Our friend the "staring owl" shows up twice in this poem, and he does the same thing both times: sings a song that goes "Tu-whit to-who!" Besides him, we've got those birds in the second stanza that are just chilling ("brooding") in the snow. The birds in this poem serve two functions. First, that owl, while charming, is also a bit scary; he symbolizes death in a way (he's a very scary predator). Secondly, even though winter is bleak and dreary—deathly—there is life. The owl and those other birds are very much alive.
Line 6: We learn that the "staring owl" sings every night (we're curious as to what he's staring at). The "staring" here seems like a euphemism, a nicer way of suggesting that the owl is looking for something to kill and eat. He symbolizes both death and the circle of life, or rather the food chain (it's natural for him to hunt).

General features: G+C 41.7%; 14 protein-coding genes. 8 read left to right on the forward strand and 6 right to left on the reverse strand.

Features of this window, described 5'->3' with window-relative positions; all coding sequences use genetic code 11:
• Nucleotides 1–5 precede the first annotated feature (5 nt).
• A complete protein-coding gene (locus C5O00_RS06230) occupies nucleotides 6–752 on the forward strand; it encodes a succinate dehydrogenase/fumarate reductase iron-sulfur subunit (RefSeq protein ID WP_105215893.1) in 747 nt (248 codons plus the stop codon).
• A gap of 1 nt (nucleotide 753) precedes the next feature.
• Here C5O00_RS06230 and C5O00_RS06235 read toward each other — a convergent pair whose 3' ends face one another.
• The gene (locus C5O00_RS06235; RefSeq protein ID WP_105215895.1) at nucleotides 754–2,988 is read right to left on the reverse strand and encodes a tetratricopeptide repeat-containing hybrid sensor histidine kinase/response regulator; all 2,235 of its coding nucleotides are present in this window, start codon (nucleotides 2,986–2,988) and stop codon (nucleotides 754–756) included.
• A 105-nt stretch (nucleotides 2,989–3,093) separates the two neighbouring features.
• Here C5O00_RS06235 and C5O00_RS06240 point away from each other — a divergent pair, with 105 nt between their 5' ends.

Line 7: While the owl's song may be "merry" to people, it probably wouldn't be very merry to other animals that might be the owl's prey (mice, cute little bunnies). For that reason, there is definitely some irony going on here.
Line 8: These words are supposed to sound like the owl's song. Clearly, we're dealing with an example of onomatopoeia. The hilarity of the song contrasts with the owl's true, predatory purpose.
Line 12: These birds definitely symbolize life amid the desolation of winter. "Brooding" means just sitting, but it is a word that is sometime associated with laying eggs, sitting on top of eggs, and the like.
Lines 15-17: As in the first stanza, the owl symbolizes death (he's hunting) but also the circle of life (he must keep the population of mice and other animals down). The speaker uses onomatopoeia to mimic the owl's sound, ironically calling the killer's tune "merry."